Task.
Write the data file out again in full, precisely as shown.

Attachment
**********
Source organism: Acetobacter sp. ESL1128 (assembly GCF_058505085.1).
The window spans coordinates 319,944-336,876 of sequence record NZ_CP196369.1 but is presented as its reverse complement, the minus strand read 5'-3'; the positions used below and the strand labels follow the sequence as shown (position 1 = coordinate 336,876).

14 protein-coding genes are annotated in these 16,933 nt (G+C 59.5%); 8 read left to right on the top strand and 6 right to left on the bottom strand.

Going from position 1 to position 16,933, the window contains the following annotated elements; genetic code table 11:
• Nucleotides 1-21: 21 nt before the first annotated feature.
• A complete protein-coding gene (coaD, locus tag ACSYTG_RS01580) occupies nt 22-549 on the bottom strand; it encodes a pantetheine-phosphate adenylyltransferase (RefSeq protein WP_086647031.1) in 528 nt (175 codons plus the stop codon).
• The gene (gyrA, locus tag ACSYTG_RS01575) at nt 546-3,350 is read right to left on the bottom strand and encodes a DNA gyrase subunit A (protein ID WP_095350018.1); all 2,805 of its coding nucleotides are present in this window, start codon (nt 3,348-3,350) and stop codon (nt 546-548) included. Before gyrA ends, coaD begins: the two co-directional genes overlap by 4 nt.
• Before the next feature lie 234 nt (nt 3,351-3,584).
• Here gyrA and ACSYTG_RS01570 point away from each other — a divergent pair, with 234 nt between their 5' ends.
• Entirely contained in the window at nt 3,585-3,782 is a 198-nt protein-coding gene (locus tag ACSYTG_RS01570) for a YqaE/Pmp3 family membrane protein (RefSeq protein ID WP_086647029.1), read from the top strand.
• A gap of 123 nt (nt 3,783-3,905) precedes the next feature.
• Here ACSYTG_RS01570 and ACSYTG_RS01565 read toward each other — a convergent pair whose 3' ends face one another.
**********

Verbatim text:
Source organism: Acetobacter sp. ESL1128 (assembly GCF_058505085.1).
The window spans coordinates 319,944-336,876 of sequence record NZ_CP196369.1 but is presented as its reverse complement, the minus strand read 5'-3'; the positions used below and the strand labels follow the sequence as shown (position 1 = coordinate 336,876).

14 protein-coding genes are annotated in these 16,933 nt (G+C 59.5%); 8 read left to right on the top strand and 6 right to left on the bottom strand.

Going from position 1 to position 16,933, the window contains the following annotated elements; genetic code table 11:
• Nucleotides 1-21: 21 nt before the first annotated feature.
• A complete protein-coding gene (coaD, locus tag ACSYTG_RS01580) occupies nt 22-549 on the bottom strand; it encodes a pantetheine-phosphate adenylyltransferase (RefSeq protein WP_086647031.1) in 528 nt (175 codons plus the stop codon).
• The gene (gyrA, locus tag ACSYTG_RS01575) at nt 546-3,350 is read right to left on the bottom strand and encodes a DNA gyrase subunit A (protein ID WP_095350018.1); all 2,805 of its coding nucleotides are present in this window, start codon (nt 3,348-3,350) and stop codon (nt 546-548) included. Before gyrA ends, coaD begins: the two co-directional genes overlap by 4 nt.
• Before the next feature lie 234 nt (nt 3,351-3,584).
• Here gyrA and ACSYTG_RS01570 point away from each other — a divergent pair, with 234 nt between their 5' ends.
• Entirely contained in the window at nt 3,585-3,782 is a 198-nt protein-coding gene (locus tag ACSYTG_RS01570) for a YqaE/Pmp3 family membrane protein (RefSeq protein ID WP_086647029.1), read from the top strand.
• A gap of 123 nt (nt 3,783-3,905) precedes the next feature.
• Here ACSYTG_RS01570 and ACSYTG_RS01565 read toward each other — a convergent pair whose 3' ends face one another.